Sermon for Sunday, January 21, 2018 || Epiphany 3B || Jonah 3:1-5, 10; Mark 1:14-20
Each day, a thousand different choices confront us. Most are easy to navigate, and we do so without much thought. We might not even think of these as choices because we’ve made the correct choice so often that the incorrect one fades away. What do you do when you approach a stop sign? You stop, right? But there’s a hidden choice here. You could stop. You could choose to blow through the stop sign without even slowing down. Or you could perform the infamous rolling stop that got me caught twice by traffic cops when I was sixteen.
If you obey the traffic laws, you stop your car every time you approach a red octagonal sign. Each time you do, you’ve made a choice, and every time you make that same choice, it becomes more ingrained in you.
Such habituation can run both positively and negatively. Say you dream of being a world-class musician, and so you commit to practicing your violin every single day. Conversely, say your doctor warns you that diabetes is in your future and yet you can’t stop choosing sweets whenever they are available. The choices we make develop over time into patterns, some good, some bad.
Whether positive or negative, these patterns of choices have power over us because human beings are creatures of habit. It’s why most people sit in the same pew every Sunday at church. Or why Thursday night becomes burrito night, like it is at my house. It’s also why the YMCA, so full the few weeks after New Year’s, empties out again, as resolutions fail to to become habits.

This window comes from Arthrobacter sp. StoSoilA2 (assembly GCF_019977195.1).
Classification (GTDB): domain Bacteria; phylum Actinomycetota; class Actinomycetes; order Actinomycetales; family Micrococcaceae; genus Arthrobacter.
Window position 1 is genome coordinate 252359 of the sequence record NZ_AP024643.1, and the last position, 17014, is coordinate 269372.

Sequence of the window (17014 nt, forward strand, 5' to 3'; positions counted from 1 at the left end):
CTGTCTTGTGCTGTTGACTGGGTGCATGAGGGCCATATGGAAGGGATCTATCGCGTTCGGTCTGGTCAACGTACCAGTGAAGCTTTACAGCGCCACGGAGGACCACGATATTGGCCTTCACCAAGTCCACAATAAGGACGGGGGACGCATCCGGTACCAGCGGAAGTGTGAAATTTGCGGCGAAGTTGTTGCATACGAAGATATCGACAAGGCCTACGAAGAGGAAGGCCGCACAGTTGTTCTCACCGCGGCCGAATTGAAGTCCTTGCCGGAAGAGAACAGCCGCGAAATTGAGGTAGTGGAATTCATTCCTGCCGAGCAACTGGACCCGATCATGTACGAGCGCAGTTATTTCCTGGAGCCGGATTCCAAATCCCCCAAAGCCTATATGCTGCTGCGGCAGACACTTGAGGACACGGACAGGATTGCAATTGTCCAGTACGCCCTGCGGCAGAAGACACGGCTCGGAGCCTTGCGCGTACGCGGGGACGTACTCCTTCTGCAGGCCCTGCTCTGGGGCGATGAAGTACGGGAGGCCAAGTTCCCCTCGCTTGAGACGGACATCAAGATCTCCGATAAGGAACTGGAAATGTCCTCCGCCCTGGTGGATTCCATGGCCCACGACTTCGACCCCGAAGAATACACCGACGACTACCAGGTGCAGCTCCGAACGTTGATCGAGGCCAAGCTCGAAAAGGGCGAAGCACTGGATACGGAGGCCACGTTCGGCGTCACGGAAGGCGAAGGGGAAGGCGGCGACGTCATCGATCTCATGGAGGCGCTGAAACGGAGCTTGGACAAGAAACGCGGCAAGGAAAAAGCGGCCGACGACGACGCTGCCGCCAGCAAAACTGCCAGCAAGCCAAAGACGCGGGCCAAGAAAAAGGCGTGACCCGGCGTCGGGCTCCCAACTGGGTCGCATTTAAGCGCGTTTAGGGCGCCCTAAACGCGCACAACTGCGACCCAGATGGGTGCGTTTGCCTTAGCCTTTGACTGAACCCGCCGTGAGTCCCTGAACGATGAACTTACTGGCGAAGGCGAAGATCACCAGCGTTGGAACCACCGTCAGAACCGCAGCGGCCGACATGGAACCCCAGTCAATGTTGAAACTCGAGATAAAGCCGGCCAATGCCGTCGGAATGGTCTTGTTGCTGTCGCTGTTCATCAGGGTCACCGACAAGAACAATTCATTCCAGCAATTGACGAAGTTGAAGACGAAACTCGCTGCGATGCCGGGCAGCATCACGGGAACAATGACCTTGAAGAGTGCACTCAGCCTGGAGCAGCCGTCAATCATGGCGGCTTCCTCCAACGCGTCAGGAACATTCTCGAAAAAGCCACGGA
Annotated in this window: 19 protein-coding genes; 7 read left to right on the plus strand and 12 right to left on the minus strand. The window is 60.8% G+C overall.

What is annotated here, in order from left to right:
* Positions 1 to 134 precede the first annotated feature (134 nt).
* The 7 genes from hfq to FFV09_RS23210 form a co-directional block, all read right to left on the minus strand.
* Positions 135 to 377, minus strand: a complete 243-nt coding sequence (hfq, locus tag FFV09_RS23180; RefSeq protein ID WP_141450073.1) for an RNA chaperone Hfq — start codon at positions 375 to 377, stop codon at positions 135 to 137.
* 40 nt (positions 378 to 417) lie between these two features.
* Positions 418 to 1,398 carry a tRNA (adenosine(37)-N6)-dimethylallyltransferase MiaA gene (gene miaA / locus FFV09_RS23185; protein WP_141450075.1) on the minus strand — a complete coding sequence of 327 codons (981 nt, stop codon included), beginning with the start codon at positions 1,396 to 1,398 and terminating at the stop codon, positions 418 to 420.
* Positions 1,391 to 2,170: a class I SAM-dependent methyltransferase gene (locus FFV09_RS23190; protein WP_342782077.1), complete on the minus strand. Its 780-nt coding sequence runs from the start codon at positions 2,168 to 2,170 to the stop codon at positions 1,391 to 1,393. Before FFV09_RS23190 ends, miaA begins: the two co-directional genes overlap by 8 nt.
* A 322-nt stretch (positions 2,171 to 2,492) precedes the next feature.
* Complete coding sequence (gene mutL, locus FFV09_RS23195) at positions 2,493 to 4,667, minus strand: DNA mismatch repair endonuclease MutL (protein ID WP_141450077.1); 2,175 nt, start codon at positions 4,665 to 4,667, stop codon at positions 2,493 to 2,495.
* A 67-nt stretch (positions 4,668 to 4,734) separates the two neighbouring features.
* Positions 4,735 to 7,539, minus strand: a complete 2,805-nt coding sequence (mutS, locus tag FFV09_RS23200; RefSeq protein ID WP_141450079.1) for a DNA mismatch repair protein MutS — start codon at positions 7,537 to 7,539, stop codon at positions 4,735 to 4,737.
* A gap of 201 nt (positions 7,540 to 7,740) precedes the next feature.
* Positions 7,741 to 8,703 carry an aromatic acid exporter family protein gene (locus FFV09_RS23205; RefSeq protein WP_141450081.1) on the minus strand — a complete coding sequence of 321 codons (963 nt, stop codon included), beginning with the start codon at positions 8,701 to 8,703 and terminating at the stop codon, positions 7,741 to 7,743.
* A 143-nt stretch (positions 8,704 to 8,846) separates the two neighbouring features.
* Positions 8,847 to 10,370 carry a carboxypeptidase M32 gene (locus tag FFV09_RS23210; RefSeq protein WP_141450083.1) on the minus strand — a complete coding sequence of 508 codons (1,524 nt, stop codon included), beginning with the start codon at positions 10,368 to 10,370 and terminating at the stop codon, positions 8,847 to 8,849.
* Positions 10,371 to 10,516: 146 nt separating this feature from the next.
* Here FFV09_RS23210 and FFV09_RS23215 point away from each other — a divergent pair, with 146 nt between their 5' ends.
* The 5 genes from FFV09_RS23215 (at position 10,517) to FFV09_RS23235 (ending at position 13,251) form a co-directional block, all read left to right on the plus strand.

About two years ago, I bought a water bottle like this one because I was intent on drinking a healthy amount of water every day, instead of languishing in the dehydration I was used to back then. Now I drink two of these bottles every day to make sure I’m consuming at least eight cups of water. But do you know what happens? If I forget or misplace this bottle, I won’t drink the water. My habit is so specific that I only accomplish it when this container is in close physical proximity to my person. In this case, I think I have conditioned myself a little too narrowly.
Right now, I am working on a new habit for myself, and I’d like to invite you to join me. It is the habit of “positive presence.” Some of you, no doubt, already practice this habit, but I’m just getting serious about it, so bear with me. The habit of positive presence encourages us to choose gladness, compassion, or generosity when a situation could lead us down the path to meanness, isolation, or greed. I am convinced that working to integrate this habit into my life is the only way I am going to survive our current social and political climate. And not just survive it, but with God’s help, change that climate for the better in my own small way.
A week or two before Christmas, I had my first successful field test of the habit of positive presence. I was in line at the copy center at Staples in New London one cold, wet afternoon, waiting to get our Christmas cards printed. There were a few folks behind me and in front. Predictably, there was only one person working at the copy center, and she was attempting to help three people at once. Ring up that customer. Print a sign for the other. Receive a FedEx package from the third. By the time I reached the front of the line, I had watched her running back and forth for a few minutes, and I admired her harried dedication. She was doing her best with few resources and an out-to-lunch fellow employee.